to not hinder the consideration of pleadings in order that party litigants may

To not hinder the consideration of pleadings in order

This preview shows page 66 - 68 out of 105 pages.

to not hinder the consideration of pleadings in order that party-litigants may exhaustively plead their cases. 85 Galicto, Coca-Cola, Victorio-Aquino , and Reyes are markedly different from the present controversy. They merely concerned formal infractions. In contrast, this case concerns Section 4's definite precondition for the seller's exercise of its option to repudiate a contract. At stake in Galicto, Coca- Cola, Victorio-Aquino , and Reyes was the right to be heard in judicial proceedings, a cognate of due process. What is at stake here is different: the grant of a statutory privilege relating to a civil contract. To be effective, sellers' cancellations under the Maceda Law must strictly comply with the requirements of Sections 3 and 4. This Court clarifies here that with respect to notices of cancellation or demands for rescission by notarial act, an acknowledgement is imperative. Moreover, when these are made through representatives of juridical persons selling real property, the authority of these representatives must be duly demonstrated. For corporations, the representative's authority must have either been granted by a board resolution or existing in the seller's articles of incorporation or by-laws. With the Maceda Law's avowed purpose of extending benefits to disadvantaged buyers and liberating them from onerous and oppressive conditions, it necessarily follows that the Maceda Law's permission for sellers to cancel contracts becomes available only when its conditions are heedfully satisfied. No liberal construction of the Maceda Law can be made in favor of the seller and at the same time burdening the buyer. V There being no valid cancellation, the purchase agreement between petitioner and respondent "remains valid and subsisting." 86 However, respondent has already sold the lot purchased by petitioner to a certain Ruel Ymana. 87 Gatchalian Realty v. Angeles 88 confronted a similar predicament. In determining the most judicious manner of disposing of the controversy, this Court considered the analogous cases of Olympia Housing v. Panasiatic Travel , 89 Pagtalunan v. Vda. de Manzano , 90 Active Realty and Development v. Daroya , 91 and Associated Marine Officers and Seamen's Union of the Philippines PTGWO-ITF v. Decena : 92 In Olympia , this Court dismissed the complaint for recovery of possession for having been prematurely filed without complying with the mandate of R.A. 6552. We ordered the defaulting buyer to pay the developer the balance as of the date of the filing of the complaint plus 18% interest per annum computed from the day after the date of the filing of the complaint, but within 60 days from the receipt of a copy of the decision. Upon payment, the developer shall issue the corresponding certificate of title in favor of the defaulting buyer, If the defaulting buyer fails to pay the full amount, then the defaulting buyer shall vacate the subject property without need of demand and all payments will be charged as rentals to the property. There was no award for damages and attorney's fees, and no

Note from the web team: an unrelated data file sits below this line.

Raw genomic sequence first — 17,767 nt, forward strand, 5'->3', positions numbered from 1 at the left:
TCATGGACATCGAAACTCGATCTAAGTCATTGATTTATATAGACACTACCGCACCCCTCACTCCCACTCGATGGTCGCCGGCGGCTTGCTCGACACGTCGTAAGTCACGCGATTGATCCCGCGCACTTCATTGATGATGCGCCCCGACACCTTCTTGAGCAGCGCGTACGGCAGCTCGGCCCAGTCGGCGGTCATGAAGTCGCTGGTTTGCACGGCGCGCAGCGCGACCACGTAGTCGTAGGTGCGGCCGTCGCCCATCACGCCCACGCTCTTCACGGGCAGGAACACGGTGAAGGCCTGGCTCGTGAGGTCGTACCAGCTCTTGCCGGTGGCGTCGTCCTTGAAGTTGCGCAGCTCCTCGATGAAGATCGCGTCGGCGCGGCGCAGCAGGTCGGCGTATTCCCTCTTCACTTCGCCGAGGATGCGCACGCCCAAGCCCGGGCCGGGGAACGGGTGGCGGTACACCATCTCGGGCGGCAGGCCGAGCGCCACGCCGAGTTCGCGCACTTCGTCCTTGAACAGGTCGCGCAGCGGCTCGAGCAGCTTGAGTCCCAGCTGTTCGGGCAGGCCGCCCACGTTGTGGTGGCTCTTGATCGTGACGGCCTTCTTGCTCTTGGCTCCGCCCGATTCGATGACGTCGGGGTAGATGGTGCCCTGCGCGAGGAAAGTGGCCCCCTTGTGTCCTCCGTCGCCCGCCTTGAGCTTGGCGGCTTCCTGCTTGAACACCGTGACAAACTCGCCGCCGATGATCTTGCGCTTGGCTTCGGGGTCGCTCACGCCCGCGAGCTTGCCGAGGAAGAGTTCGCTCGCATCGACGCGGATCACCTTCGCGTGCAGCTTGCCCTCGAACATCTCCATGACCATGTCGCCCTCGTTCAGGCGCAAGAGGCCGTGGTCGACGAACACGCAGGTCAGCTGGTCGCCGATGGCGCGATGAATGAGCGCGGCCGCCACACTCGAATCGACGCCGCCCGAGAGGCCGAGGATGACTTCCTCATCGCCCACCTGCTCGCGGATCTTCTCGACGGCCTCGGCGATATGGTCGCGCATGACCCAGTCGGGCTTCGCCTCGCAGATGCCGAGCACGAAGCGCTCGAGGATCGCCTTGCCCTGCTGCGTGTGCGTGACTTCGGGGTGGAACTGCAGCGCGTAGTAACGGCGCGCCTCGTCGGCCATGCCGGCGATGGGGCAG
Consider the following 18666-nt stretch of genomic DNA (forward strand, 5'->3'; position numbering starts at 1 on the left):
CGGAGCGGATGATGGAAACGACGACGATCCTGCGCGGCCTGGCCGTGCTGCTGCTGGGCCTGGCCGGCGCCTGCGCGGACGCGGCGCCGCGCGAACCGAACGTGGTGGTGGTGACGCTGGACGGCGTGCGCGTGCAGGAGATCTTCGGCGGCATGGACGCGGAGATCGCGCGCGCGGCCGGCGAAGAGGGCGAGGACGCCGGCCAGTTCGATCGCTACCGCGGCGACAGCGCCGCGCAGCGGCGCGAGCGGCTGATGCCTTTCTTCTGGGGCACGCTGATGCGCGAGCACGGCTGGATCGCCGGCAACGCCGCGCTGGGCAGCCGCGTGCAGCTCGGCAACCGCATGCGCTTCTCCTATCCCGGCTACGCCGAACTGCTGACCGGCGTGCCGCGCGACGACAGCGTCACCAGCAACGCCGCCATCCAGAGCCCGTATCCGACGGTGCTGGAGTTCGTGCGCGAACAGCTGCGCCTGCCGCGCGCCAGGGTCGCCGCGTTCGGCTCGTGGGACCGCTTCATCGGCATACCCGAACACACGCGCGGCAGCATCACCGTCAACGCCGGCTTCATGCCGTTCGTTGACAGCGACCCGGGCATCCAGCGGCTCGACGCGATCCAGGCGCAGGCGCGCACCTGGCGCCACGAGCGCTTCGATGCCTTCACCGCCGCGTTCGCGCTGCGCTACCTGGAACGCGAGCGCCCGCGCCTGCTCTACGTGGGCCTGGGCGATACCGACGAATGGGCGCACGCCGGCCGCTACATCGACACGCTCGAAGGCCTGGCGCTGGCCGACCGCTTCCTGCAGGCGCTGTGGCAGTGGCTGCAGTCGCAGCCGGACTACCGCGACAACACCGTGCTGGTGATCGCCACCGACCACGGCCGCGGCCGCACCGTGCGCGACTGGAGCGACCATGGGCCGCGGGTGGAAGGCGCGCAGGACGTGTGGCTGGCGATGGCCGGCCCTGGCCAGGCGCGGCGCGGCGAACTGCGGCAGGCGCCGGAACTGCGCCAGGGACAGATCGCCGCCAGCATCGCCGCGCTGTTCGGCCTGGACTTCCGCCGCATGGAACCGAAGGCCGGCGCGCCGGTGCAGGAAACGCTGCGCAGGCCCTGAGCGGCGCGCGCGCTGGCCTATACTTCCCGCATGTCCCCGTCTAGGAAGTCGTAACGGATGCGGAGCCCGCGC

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costs were charged to the parties.
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